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Motor Torpedo Boat Photo Archive
Nan - Charlie - George - Peter
PT-207 served the Navies of the United States, Great Britain and Yugoslavia.
78' Higgins Motor Torpedo Boat:Laid down 13 July 1942 by Higgins Industries, New Orleans, LALaunched 16 October 1942Completed 2 February 1943Placed in service 3 February 1943 and assigned to Motor Torpedo Boat Squadron FIFTEEN (PTRon 15) under the command of Comdr. Stanley M. Barned, USNPTRon 15 was the first PT squadron sent to the Mediterranean Theater, where it operated as a unit of the British Coastal Forces. It had action throughout the western Mediterranean, basing at Bizerte and Bone, Africa;Palermo, Sicily; Salerno, Capri, and Leghorn, Italy; Maddalena, Sardinia; Bastia and Calvi, Corsica, and St. Tropez, FranceDamaged by naval gunfire 27 March 1944 at Anzio, ItalyThe "Big Seven", ex-"Lucky Seven", ex-"Big 7", ex-"Seven Dice", ex-"Zebra" was transferred to Great Britain 17 October 1944 and reclassified HM MGB-183Transferred to Yugoslavia later in October 1944 and reclassified MT-3Scrapped in 1966.
Specifications:Displacement 56 t.Length 78'Beam 20' 8"Draft 5' 3"Speed 41 kts.Complement 17Armament: One 40mm mount, four 21" torpedoes, two twin .50 cal. machine guns, one 37mm mount and one 20mm mountPropulsion: Three 1,500shp Packard W-14 M2500 gasoline engines, three shafts.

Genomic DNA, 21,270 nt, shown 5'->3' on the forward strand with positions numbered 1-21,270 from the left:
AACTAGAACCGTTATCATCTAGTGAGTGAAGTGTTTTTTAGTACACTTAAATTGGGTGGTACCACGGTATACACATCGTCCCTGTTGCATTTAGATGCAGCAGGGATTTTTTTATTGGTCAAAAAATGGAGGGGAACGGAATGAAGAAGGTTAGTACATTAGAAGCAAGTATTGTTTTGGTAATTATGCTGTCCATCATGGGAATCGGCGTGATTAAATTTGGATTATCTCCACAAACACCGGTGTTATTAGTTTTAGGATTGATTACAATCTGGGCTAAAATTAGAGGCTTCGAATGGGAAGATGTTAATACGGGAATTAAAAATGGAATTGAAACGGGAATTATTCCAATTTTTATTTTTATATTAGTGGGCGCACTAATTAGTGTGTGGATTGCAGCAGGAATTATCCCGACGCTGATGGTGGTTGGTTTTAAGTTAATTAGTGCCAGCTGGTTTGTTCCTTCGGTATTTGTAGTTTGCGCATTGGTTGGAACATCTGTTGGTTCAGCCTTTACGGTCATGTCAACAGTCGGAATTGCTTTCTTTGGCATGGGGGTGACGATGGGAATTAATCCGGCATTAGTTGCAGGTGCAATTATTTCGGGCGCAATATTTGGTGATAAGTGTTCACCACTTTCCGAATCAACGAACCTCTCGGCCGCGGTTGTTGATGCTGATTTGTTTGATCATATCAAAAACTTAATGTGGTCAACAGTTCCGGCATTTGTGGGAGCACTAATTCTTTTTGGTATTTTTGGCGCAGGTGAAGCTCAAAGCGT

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||Jerry Gilmartin, MMC(SW), USN, Ret.
||Photo from the collection of MoMM1c Dave Prentice
||Revell Model Kit
||Translation: "U.S. Navy Mosquito Boat PT-207. The name "Mosquito" is an apt description of the fast wooden torpedo boats that were used by the U.S. Navy in WW2. These boats could quickly drive up to the less maneuverable enemy naval units and as a particularly deadly type of mosquito shoot the torpedoes from a very short distance. Their speed and agility made them unusual difficult targets. PT-207 was built in 1942 at the Higgins Boat Company. It had 3 Packard motors each with 1350 hp. Its maximum speed was 45 knots. PT-207 was built of wood and 25 meters long. After 2 years service in the U.S. Navy PT-207 went to the British Royal Navy from borrowed and was there until the war ended."
There is no DANFS history available for PT-207
This page created and maintained by Joseph M. Radigan|